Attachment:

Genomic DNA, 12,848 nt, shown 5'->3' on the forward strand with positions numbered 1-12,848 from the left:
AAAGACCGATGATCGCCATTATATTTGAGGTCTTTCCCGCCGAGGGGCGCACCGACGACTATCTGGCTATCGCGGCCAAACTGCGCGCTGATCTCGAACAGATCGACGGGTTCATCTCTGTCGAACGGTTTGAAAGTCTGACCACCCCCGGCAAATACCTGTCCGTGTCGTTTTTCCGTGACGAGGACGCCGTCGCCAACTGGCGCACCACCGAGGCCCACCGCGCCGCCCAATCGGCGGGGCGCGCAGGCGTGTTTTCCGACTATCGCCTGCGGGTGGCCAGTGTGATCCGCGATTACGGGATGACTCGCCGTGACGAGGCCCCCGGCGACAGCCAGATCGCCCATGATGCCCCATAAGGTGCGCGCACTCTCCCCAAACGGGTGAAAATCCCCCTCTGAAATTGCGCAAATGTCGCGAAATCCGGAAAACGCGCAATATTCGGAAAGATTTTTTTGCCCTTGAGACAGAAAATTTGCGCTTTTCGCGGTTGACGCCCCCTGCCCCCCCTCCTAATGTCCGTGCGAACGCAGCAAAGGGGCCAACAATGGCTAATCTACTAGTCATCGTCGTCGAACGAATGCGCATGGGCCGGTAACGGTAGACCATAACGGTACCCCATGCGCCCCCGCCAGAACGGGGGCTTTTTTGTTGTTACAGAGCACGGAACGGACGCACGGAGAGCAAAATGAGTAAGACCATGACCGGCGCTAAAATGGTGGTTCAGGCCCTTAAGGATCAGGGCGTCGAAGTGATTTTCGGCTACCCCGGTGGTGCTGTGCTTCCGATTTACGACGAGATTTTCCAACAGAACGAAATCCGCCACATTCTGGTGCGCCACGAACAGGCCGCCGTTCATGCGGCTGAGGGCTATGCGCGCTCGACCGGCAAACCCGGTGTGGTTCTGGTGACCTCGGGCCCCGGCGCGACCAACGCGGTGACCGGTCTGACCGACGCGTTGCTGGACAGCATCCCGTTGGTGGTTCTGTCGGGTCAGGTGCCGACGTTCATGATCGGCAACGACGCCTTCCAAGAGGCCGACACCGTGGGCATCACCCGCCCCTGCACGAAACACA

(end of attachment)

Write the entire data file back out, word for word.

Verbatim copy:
Genomic DNA, 12,848 nt, shown 5'->3' on the forward strand with positions numbered 1-12,848 from the left:
AAAGACCGATGATCGCCATTATATTTGAGGTCTTTCCCGCCGAGGGGCGCACCGACGACTATCTGGCTATCGCGGCCAAACTGCGCGCTGATCTCGAACAGATCGACGGGTTCATCTCTGTCGAACGGTTTGAAAGTCTGACCACCCCCGGCAAATACCTGTCCGTGTCGTTTTTCCGTGACGAGGACGCCGTCGCCAACTGGCGCACCACCGAGGCCCACCGCGCCGCCCAATCGGCGGGGCGCGCAGGCGTGTTTTCCGACTATCGCCTGCGGGTGGCCAGTGTGATCCGCGATTACGGGATGACTCGCCGTGACGAGGCCCCCGGCGACAGCCAGATCGCCCATGATGCCCCATAAGGTGCGCGCACTCTCCCCAAACGGGTGAAAATCCCCCTCTGAAATTGCGCAAATGTCGCGAAATCCGGAAAACGCGCAATATTCGGAAAGATTTTTTTGCCCTTGAGACAGAAAATTTGCGCTTTTCGCGGTTGACGCCCCCTGCCCCCCCTCCTAATGTCCGTGCGAACGCAGCAAAGGGGCCAACAATGGCTAATCTACTAGTCATCGTCGTCGAACGAATGCGCATGGGCCGGTAACGGTAGACCATAACGGTACCCCATGCGCCCCCGCCAGAACGGGGGCTTTTTTGTTGTTACAGAGCACGGAACGGACGCACGGAGAGCAAAATGAGTAAGACCATGACCGGCGCTAAAATGGTGGTTCAGGCCCTTAAGGATCAGGGCGTCGAAGTGATTTTCGGCTACCCCGGTGGTGCTGTGCTTCCGATTTACGACGAGATTTTCCAACAGAACGAAATCCGCCACATTCTGGTGCGCCACGAACAGGCCGCCGTTCATGCGGCTGAGGGCTATGCGCGCTCGACCGGCAAACCCGGTGTGGTTCTGGTGACCTCGGGCCCCGGCGCGACCAACGCGGTGACCGGTCTGACCGACGCGTTGCTGGACAGCATCCCGTTGGTGGTTCTGTCGGGTCAGGTGCCGACGTTCATGATCGGCAACGACGCCTTCCAAGAGGCCGACACCGTGGGCATCACCCGCCCCTGCACGAAACACA